Has there been a musical with more ink spilled, both cyber and traditional, debating its strengths and weaknesses than Seussical the Musical? For some odd reason the show has drawn more venom than Cleopatra's breast. People have gotten so wrapped up in the battles and mistakes which occurred on its journey to the Great White Way that the spirit of the piece has all but vanished. Which is a shame, because at its heart Seussical wants to be a nostalgic return to those wonderful years of childhood when felines in fedoras and egg hatching pachyderms evoked smiles and magic. While few can claim with a straight face or clear conscious that Seussical is a 100% realization of this wish, it tries, gosh darn it, and mostly succeeds. When I saw the show in December I believed that its strengths far outweighed its flaws and found it to be a charming show with few pretentious. The newly released cast album evokes the same response and its nearly 76 minutes perfectly encapsulates the show's strengths and flaws.

As I am sure you already know, Seussical the Musical is an attempt by Stephen Flaherty and Lynn Ahrens to adapt a dozen or so of the late great Dr. Seuss's children's books for the stage. This is no easy task, as his works barely contain enough material for a half-hour animated cartoon, a genre much better suited for his visual style and gravity defying lines. His books are largely visual in appeal, with the text being more descriptive than action packed, and thus do not lend themselves easily to musicalization.

Whether or not the show succeeds visually is for another reviewer to decide, but the cast album holds up exceptionally well as an adaptation of his work when divorced from the Seuss-inspired sets and costumes. Indeed, the album sounds incredible and is one of the best produced show albums I have heard in a long while. The instruments are remarkably clear and the differentiation between them is sharp. The show starts with a wailing electric guitar driven overture and the energy rarely lets up, in large part thanks to wonderful orchestrations by Doug Bester. Musically, the show is a mixed bag, with every genre represented; from Latin to ragtime to calypso then onward to gospel, R&B and funk. Stephen Flaherty's main strength as a composer provides one of the weaknesses of the show; namely that he does not have a distinctive 'sound' to his work, instead matching his writings to suit the needs and style of the show. When he has a definite palette with which to work, such as Once On This Island's Caribbean aura or the turn of the century fusion of ghetto and immigrant music that made up Ragtime, he is at his strongest. Without such strictures, the music wanders all over the stylistic map and fails to create a unified whole.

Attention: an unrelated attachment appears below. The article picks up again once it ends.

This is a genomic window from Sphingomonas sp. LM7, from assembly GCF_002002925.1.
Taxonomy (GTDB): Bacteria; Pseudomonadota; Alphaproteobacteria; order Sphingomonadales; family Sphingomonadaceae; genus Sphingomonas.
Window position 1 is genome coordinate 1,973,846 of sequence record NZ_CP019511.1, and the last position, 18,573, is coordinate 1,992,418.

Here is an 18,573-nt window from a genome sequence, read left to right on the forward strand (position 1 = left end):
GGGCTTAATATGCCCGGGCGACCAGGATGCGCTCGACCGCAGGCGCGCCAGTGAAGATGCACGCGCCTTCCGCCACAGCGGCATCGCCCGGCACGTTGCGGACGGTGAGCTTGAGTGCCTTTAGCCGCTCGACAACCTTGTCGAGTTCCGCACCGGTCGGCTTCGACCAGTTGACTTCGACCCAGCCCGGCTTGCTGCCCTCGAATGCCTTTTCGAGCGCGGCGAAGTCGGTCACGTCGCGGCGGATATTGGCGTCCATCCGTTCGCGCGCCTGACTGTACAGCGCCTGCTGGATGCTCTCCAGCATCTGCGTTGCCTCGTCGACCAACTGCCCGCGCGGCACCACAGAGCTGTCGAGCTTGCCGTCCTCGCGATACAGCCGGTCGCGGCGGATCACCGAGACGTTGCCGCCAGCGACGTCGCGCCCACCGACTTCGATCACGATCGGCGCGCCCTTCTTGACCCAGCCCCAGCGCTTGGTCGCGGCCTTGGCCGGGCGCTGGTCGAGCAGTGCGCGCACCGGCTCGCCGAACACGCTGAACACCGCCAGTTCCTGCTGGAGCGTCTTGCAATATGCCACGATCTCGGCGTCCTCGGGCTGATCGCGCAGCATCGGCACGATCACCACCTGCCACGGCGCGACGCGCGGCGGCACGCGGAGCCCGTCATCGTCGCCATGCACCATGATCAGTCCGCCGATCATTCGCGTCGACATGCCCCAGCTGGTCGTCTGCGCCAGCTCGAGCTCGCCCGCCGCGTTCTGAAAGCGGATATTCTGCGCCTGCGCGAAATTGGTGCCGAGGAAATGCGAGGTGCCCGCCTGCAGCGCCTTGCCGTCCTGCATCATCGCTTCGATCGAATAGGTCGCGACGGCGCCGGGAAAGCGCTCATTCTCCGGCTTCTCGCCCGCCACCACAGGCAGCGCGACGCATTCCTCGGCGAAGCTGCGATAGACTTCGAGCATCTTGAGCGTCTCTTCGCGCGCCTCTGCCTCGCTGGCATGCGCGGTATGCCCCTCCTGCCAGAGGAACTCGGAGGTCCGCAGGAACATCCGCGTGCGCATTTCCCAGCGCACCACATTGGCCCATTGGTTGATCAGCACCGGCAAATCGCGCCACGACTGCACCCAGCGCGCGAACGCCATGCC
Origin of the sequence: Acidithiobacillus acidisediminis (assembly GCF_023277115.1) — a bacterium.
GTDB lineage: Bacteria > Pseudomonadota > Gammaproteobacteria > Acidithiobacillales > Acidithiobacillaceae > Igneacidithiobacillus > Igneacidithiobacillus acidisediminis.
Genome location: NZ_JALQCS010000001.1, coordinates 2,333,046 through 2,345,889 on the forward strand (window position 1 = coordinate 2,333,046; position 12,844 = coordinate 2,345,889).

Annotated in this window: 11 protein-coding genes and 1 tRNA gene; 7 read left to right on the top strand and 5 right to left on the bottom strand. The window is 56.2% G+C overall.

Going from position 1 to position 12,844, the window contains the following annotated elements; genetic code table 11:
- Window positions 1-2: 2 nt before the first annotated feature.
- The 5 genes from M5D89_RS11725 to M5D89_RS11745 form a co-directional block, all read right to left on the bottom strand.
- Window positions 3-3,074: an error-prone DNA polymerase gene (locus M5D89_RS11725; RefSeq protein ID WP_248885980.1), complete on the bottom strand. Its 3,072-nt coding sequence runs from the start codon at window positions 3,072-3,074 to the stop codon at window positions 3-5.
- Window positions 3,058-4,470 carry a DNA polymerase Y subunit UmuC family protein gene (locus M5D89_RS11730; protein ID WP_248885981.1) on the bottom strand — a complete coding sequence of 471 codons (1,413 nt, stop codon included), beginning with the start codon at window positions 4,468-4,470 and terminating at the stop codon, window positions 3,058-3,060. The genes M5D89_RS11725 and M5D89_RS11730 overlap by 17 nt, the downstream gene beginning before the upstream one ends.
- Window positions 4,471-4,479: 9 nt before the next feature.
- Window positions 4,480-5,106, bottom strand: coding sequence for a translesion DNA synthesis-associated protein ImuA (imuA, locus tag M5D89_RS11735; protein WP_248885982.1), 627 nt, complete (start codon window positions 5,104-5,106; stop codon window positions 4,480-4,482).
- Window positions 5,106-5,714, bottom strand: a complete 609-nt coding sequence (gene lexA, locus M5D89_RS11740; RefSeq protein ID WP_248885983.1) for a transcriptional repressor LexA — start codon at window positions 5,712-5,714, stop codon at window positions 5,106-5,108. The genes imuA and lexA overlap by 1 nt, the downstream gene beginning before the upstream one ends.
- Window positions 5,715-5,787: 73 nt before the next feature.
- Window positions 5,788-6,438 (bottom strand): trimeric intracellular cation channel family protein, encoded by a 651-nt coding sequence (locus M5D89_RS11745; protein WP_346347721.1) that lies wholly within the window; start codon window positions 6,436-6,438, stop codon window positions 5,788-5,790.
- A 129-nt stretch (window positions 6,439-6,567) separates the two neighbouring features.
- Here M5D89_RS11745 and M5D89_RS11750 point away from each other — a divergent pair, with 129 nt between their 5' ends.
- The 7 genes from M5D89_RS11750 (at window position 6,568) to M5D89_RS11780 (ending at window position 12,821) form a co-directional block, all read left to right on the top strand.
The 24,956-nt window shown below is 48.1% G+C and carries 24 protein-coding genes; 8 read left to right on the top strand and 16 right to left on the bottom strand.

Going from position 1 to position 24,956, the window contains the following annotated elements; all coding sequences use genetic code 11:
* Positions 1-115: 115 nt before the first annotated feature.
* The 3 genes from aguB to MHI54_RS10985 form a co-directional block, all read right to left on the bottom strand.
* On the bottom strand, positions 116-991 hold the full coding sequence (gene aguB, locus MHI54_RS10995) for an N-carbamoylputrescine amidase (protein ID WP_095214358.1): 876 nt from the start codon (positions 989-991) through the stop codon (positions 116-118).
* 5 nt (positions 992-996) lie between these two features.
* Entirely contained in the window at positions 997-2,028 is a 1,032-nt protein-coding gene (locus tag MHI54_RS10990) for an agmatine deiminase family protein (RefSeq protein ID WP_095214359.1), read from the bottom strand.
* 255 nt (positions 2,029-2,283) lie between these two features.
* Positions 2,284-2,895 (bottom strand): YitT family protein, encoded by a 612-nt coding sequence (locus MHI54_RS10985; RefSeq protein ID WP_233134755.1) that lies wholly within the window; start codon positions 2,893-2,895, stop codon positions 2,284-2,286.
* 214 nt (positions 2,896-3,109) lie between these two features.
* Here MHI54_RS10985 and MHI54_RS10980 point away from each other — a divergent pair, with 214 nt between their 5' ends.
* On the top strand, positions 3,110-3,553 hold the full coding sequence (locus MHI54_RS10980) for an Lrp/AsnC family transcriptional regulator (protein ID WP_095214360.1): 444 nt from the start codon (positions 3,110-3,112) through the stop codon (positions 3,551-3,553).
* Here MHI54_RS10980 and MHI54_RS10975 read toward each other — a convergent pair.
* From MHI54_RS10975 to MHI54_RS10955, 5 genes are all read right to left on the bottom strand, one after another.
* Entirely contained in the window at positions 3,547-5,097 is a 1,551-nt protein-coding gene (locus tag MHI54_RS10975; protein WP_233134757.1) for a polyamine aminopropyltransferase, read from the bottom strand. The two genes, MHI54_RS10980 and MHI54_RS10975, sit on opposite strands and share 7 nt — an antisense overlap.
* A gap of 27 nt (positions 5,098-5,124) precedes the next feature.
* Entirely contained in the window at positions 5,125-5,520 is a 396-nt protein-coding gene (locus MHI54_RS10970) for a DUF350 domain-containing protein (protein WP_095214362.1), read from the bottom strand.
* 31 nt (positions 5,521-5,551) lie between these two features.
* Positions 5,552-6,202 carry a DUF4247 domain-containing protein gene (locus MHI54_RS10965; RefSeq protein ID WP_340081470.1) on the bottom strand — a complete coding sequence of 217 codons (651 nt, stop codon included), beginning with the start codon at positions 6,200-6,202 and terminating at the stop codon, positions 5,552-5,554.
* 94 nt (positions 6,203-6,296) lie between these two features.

This actually mirrors the biggest flaw in the show; namely that the creative team strives to include too much and as a result Seussical gets lost in its own possibilities. It's as if the writers were kids in a candy store, who, having access to all this wonderful stuff, couldn't resist grabbing a handful of everything instead of choosing the two or three items that would satisfy. The show is at its best when it focuses on the thread started with its opening number, "The Thinks You Can Think," a catchy song more than a little reminiscent of "They're Playing our Song" fused with a Mentos commercial. When Seussical focuses on imagination and the problems encountered when dreamers come into contact with folks who are reality driven, the show flies. Kevin Chamberlain makes a delightful Horton, the elephant who hears voices and sits on eggs. Imagine Eeyore on Prozac and you have an idea of the resigned quasi-hangdog quality Chamberlain brings to the part. His duet with JoJo, (Anthony Blair Hall) the touching ballad, "Alone in the Universe" brings the show into tight focus, as the two outcasts unite in their mutual love of the incredible. Unfortunately this focus is slow in coming and flickers in and out throughout the show.